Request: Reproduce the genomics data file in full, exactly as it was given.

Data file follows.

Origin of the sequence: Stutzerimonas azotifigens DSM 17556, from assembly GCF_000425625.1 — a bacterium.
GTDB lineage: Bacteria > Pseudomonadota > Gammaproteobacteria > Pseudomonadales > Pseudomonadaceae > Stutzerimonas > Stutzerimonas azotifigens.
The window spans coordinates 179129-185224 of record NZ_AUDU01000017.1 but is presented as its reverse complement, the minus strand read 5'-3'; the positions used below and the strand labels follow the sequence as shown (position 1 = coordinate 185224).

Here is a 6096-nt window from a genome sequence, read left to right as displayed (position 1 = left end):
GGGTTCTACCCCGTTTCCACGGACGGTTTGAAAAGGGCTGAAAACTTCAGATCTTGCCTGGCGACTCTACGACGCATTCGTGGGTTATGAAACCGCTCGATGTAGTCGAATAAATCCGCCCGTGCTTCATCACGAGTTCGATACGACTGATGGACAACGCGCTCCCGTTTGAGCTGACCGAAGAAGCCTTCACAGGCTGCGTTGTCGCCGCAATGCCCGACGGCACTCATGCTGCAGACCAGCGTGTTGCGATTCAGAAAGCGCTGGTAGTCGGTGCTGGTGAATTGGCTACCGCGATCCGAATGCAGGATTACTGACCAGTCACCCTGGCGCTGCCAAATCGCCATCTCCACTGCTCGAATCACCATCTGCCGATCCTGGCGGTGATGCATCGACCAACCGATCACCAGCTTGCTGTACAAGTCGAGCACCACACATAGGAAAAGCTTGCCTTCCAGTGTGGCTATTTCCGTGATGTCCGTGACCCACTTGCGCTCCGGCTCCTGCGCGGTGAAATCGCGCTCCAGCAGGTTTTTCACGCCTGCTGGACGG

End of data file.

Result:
Origin of the sequence: Stutzerimonas azotifigens DSM 17556, from assembly GCF_000425625.1 — a bacterium.
GTDB lineage: Bacteria > Pseudomonadota > Gammaproteobacteria > Pseudomonadales > Pseudomonadaceae > Stutzerimonas > Stutzerimonas azotifigens.
The window spans coordinates 179129-185224 of record NZ_AUDU01000017.1 but is presented as its reverse complement, the minus strand read 5'-3'; the positions used below and the strand labels follow the sequence as shown (position 1 = coordinate 185224).

Here is a 6096-nt window from a genome sequence, read left to right as displayed (position 1 = left end):
GGGTTCTACCCCGTTTCCACGGACGGTTTGAAAAGGGCTGAAAACTTCAGATCTTGCCTGGCGACTCTACGACGCATTCGTGGGTTATGAAACCGCTCGATGTAGTCGAATAAATCCGCCCGTGCTTCATCACGAGTTCGATACGACTGATGGACAACGCGCTCCCGTTTGAGCTGACCGAAGAAGCCTTCACAGGCTGCGTTGTCGCCGCAATGCCCGACGGCACTCATGCTGCAGACCAGCGTGTTGCGATTCAGAAAGCGCTGGTAGTCGGTGCTGGTGAATTGGCTACCGCGATCCGAATGCAGGATTACTGACCAGTCACCCTGGCGCTGCCAAATCGCCATCTCCACTGCTCGAATCACCATCTGCCGATCCTGGCGGTGATGCATCGACCAACCGATCACCAGCTTGCTGTACAAGTCGAGCACCACACATAGGAAAAGCTTGCCTTCCAGTGTGGCTATTTCCGTGATGTCCGTGACCCACTTGCGCTCCGGCTCCTGCGCGGTGAAATCGCGCTCCAGCAGGTTTTTCACGCCTGCTGGACGG